The Charleston Farmer's Market may be the place to get local produce, but it had an exotic flavor on Saturday.
Market-goers were treated to a drum and dance performance by the Sakthi Dancers, who are from the Dalit caste and live in Dindigul, a town in Tamil Nadu state of southern India. For 2,000 years, the Dalits -- or the "Untouchables" -- have been oppressed by members of the upper castes.
And while the caste system has been officially abolished, long-held prejudices continue on a societal level, according to Sundar Balasubramanian, a cardiology researcher at the Medical University of South Carolina and a member of a community of about 100 Tamils living in Charleston and about 8,000 in the United States.
Balasubramanian added, however, that change is taking place in India -- largely because of improved economic conditions and education -- and that the Sakthi Dancers not only want to call attention to the plight of their people but to their rich traditions.
"It is changing slowly toward betterment," Balasubramanian said.
During the performance on Saturday, female dancers performed to drums, known as parai, that have been used for an estimated 2,000 to 3,000 years. The dancers are part of the Sakthi Center, founded by The Catholic Sisters of the Immaculate Heart of Mary to empower impoverished women through art. Sakthi means power and also is the name of a Hindu goddess.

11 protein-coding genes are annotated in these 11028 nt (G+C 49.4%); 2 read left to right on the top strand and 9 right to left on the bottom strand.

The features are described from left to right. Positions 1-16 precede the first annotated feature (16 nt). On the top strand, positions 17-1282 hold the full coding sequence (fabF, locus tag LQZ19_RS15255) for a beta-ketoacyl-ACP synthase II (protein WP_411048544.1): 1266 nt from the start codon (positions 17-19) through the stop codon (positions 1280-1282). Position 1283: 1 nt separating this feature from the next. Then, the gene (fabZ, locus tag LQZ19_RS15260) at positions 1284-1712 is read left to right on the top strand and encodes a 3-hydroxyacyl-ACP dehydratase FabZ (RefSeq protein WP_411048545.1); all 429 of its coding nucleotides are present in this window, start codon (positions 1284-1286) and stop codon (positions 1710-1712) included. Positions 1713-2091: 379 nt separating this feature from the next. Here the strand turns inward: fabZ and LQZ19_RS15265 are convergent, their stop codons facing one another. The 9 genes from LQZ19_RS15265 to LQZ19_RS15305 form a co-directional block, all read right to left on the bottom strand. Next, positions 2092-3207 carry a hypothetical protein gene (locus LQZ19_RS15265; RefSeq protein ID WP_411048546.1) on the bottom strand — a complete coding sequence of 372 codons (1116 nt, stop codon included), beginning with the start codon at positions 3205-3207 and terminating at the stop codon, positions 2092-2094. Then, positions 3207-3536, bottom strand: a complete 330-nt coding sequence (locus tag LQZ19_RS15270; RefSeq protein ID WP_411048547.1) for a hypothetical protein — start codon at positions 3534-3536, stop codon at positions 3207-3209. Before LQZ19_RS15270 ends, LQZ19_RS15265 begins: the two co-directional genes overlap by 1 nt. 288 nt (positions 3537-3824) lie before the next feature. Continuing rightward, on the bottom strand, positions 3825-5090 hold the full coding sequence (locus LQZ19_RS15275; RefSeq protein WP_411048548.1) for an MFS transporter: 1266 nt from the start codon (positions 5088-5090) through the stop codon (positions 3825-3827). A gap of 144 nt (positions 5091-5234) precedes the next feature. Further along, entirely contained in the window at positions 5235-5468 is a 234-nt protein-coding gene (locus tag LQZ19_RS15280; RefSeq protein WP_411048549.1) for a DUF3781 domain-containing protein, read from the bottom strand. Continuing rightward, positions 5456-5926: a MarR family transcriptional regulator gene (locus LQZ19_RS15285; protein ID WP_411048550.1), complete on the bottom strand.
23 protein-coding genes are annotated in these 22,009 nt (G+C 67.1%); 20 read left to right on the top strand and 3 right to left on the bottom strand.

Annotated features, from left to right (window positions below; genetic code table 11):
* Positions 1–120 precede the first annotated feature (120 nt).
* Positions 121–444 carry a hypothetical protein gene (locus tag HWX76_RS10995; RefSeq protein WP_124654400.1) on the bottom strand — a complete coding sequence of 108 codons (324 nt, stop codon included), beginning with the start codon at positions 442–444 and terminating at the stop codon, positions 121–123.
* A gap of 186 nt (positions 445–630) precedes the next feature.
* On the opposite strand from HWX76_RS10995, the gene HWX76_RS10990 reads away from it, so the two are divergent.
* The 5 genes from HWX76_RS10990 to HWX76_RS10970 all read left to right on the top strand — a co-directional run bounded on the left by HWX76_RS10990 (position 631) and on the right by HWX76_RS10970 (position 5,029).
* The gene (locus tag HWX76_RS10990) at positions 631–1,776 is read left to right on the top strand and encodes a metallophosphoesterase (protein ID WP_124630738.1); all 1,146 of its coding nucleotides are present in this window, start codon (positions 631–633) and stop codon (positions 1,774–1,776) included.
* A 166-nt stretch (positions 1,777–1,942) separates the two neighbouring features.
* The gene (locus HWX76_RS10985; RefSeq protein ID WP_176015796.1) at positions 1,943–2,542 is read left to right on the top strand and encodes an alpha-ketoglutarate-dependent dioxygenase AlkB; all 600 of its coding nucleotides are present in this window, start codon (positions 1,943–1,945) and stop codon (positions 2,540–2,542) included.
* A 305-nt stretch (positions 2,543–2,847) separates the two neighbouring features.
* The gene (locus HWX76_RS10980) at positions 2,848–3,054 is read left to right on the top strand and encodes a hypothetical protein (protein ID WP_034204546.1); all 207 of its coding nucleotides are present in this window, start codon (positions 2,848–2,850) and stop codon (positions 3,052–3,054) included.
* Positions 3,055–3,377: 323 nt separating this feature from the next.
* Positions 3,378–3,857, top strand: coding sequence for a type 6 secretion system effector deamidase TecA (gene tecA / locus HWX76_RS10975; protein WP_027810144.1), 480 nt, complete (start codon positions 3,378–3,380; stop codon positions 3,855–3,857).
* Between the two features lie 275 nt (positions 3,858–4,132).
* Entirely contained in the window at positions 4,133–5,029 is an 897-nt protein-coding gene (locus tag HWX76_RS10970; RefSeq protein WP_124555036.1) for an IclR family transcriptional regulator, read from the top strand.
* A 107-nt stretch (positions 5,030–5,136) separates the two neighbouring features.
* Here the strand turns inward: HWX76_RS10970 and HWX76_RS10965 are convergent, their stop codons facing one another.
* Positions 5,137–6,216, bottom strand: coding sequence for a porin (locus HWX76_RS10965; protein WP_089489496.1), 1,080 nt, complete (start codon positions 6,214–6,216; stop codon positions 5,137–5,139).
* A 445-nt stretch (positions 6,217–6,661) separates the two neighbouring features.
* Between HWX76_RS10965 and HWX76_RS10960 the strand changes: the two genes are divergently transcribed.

The group, led by Sister Chandra, a Catholic nun, has been touring South Carolina and Georgia this summer performing and spreading the word about the Dalit people and the work of the Sakthi Center.
Earlier this month, the group performed at Gaillard Auditorium as part of the 24th Tamil Convention organized by Federation of Tamil Sangams of North America, or FeTNA, the umbrella organization of North America's Tamil Community.
The event was attended by prominent members of Tamil community from India, Sri Lanka, Singapore and other countries.
To learn more about the Sakthi Center and the Dalit people, go to www.charityforindia.org.